Open space protection downscaled in GPU

Daniel Mintz
Mad River Union

HUMBOLDT – At the most recent county General Plan Update hearing, supervisors reduced protection of open space lands between communities to two areas that already have limits on development.

The Board of Supervisors made further changes to the draft update’s open space policies at a Feb. 23 hearing.

A goal-setting policy on establishing community separators – open space areas between communities – had previously been approved in a non-binding vote. Later, supervisors revisited it and asked staff to amend it and eliminate the need for specific mapping of community separator areas.

The resulting policy names two separator areas – the forest hillside areas designated in the McKinleyville Community Plan and the McKay Community Forest, which is owned by the county and is already off-limits to development.

Supervisor Mark Lovelace said the limited application of community separators does not add any environmental protection and ignores public support for protecting open space in the Old Arcata Road and Bayside areas, among others.

Noting that community separators are defined as “open space areas between urban development areas that separate and preserve the unique identities of the county’s cities and communities,” Lovelace described the revision as inadequate.

“I think there’s a lot more that’s included in that concept than these two pieces we’re talking about here,” he said.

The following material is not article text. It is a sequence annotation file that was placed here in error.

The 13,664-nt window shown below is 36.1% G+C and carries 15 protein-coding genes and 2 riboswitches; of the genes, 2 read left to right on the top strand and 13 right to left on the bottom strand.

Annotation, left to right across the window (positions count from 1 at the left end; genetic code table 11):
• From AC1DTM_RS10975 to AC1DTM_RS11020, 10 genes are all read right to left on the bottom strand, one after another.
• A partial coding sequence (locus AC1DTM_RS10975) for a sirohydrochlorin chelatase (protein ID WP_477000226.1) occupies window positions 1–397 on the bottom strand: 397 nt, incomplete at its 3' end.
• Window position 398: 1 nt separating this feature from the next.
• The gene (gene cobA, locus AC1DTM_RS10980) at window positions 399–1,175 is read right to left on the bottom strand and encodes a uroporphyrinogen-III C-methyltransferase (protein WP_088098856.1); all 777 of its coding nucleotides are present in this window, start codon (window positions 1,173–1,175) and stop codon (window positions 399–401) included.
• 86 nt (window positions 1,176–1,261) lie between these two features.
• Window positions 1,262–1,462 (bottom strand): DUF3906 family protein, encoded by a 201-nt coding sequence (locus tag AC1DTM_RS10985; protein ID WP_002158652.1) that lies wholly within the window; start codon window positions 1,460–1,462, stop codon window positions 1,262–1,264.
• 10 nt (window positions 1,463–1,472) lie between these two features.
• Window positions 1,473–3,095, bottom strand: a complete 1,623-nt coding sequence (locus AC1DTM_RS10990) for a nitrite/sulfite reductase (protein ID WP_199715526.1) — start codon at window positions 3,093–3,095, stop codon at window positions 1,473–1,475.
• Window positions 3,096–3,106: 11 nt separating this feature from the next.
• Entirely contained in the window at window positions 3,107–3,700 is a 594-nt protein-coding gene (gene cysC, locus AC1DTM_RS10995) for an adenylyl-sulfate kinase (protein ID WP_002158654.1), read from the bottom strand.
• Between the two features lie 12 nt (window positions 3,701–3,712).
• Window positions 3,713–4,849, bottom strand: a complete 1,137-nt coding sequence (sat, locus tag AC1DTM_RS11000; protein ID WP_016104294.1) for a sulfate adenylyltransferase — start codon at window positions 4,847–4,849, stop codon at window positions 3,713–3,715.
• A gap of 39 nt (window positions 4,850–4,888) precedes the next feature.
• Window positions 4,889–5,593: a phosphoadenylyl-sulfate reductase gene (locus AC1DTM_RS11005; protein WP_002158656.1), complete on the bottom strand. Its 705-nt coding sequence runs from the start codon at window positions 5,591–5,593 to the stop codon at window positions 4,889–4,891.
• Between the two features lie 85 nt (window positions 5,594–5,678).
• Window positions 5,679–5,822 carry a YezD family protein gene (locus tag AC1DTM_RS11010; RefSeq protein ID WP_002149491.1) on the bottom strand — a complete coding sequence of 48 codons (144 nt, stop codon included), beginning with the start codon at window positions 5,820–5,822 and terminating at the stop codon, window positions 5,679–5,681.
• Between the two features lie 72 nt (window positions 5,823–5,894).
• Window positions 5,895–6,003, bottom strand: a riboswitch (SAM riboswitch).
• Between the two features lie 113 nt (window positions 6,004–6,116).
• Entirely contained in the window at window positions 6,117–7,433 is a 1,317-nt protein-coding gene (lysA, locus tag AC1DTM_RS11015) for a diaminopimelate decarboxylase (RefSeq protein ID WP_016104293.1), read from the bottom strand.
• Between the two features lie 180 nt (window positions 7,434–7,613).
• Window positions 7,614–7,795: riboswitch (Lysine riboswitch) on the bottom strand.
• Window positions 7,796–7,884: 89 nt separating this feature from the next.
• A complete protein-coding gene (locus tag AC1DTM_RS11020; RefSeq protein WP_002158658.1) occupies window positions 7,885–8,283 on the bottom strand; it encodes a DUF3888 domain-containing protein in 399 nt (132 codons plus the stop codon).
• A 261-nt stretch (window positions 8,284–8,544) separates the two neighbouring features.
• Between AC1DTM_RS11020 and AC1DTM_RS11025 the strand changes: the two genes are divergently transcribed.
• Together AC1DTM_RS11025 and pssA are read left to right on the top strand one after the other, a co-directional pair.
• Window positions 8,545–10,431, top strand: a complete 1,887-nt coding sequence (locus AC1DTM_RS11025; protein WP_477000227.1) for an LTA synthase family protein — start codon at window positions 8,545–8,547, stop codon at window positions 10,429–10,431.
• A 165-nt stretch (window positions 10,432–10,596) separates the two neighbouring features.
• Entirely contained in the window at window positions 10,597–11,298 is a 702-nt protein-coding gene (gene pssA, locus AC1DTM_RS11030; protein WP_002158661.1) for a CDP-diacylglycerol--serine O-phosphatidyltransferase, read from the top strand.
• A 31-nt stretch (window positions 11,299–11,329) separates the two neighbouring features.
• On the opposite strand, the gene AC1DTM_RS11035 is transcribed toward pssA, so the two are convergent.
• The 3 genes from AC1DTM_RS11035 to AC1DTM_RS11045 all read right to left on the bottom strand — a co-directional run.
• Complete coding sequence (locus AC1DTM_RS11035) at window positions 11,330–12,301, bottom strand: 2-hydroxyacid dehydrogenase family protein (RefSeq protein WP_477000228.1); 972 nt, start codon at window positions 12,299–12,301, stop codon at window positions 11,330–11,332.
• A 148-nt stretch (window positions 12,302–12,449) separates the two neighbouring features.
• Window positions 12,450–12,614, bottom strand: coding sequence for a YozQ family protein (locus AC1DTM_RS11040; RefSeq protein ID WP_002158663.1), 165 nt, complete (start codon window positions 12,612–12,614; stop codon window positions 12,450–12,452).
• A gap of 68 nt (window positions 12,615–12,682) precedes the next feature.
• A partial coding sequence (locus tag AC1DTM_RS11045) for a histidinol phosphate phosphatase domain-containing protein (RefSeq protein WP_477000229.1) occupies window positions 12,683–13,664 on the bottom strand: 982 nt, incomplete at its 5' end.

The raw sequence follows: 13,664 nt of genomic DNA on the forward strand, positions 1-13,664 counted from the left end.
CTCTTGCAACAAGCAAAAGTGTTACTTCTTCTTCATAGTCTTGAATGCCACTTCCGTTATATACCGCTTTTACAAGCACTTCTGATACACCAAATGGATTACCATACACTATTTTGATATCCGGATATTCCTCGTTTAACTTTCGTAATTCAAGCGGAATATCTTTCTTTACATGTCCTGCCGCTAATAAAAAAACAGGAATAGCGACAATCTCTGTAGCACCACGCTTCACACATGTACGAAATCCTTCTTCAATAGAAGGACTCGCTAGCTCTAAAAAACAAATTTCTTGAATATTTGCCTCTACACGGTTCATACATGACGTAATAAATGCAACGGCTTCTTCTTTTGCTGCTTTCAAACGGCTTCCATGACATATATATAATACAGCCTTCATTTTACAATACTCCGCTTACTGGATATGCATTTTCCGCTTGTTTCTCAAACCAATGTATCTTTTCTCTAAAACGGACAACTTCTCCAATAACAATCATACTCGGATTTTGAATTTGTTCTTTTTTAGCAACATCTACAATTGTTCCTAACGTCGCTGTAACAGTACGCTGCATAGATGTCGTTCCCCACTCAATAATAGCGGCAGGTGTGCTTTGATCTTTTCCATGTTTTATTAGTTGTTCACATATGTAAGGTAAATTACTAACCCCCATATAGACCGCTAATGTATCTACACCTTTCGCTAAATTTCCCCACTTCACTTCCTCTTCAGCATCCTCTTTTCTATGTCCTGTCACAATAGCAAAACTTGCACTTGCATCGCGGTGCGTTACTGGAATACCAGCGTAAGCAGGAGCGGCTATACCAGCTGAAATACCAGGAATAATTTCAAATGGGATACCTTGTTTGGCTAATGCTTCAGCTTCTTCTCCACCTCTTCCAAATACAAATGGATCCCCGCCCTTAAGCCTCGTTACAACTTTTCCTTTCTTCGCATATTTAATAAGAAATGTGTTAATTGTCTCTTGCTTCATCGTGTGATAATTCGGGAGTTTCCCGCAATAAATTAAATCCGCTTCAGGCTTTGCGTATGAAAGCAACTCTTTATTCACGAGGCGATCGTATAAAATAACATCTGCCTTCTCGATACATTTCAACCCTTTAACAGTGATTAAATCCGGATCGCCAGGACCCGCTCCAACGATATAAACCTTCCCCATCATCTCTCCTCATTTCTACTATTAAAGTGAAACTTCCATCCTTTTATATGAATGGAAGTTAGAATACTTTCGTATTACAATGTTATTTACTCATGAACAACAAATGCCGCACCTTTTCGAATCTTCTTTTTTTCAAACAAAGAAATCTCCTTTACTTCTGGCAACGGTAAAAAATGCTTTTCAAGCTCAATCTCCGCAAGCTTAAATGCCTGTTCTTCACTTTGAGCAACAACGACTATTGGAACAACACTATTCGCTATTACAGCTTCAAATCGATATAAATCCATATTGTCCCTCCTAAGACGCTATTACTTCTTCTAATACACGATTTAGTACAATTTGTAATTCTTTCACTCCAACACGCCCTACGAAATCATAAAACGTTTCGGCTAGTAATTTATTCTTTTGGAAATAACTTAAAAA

The discussion framed the county’s political schism over land use when Supervisor Ryan Sundberg responded.

“I think this is where the fundamental difference between me and you is,” he told Lovelace. “I don’t believe Humboldt County is being grown or zoned in such a way that it’s going to be packed full and you can’t tell when you’re going from one place to another.”

He added that “natural barriers” physically limit development and only about 50 residential building permits were applied for last year.

“In my opinion, there’s a lot that this plan is trying to protect and it’s something that doesn’t need to be protected,” Sundberg said.

There was mixed response during public comment.

Representatives of the Humboldt Coalition for Property Rights said zoning is an adequate means of protecting open space.

Environmental protection advocates said development pressure is incremental and update hearings predating this version of the board featured strong support for mapping community separators.

Most supervisors supported the downscaled approach. But the possibility of expanding it was explored by Board Chair Estelle Fennell, who said additional community separation areas might be added during the community-specific mapping phase of the review.

Sundberg agreed and said that, “if there’s a huge outcry for more than what we have here, any of these can be brought back at the end – these are just straw votes.”

In a non-binding vote, supervisors voted 4-1 to approve the limited version of the policy, with Lovelace dissenting.

Supervisors then finished their review of the update’s Water Resources Element, approving policies on stormwater management, critical watershed designations and watershed planning in coordination with other agencies.

The only policy that drew significant discussion was an implementation measure that called for “increased enforcement capabilities” in dealing with unpermitted development in critical watershed areas.

Most supervisors had doubts about the county’s ability to expand enforcement resources so the word “increased” was edited out.

Supervisors have finished reviewing the draft update’s chapters and elements and will move into the land use mapping phase at the next hearing on March 9. 

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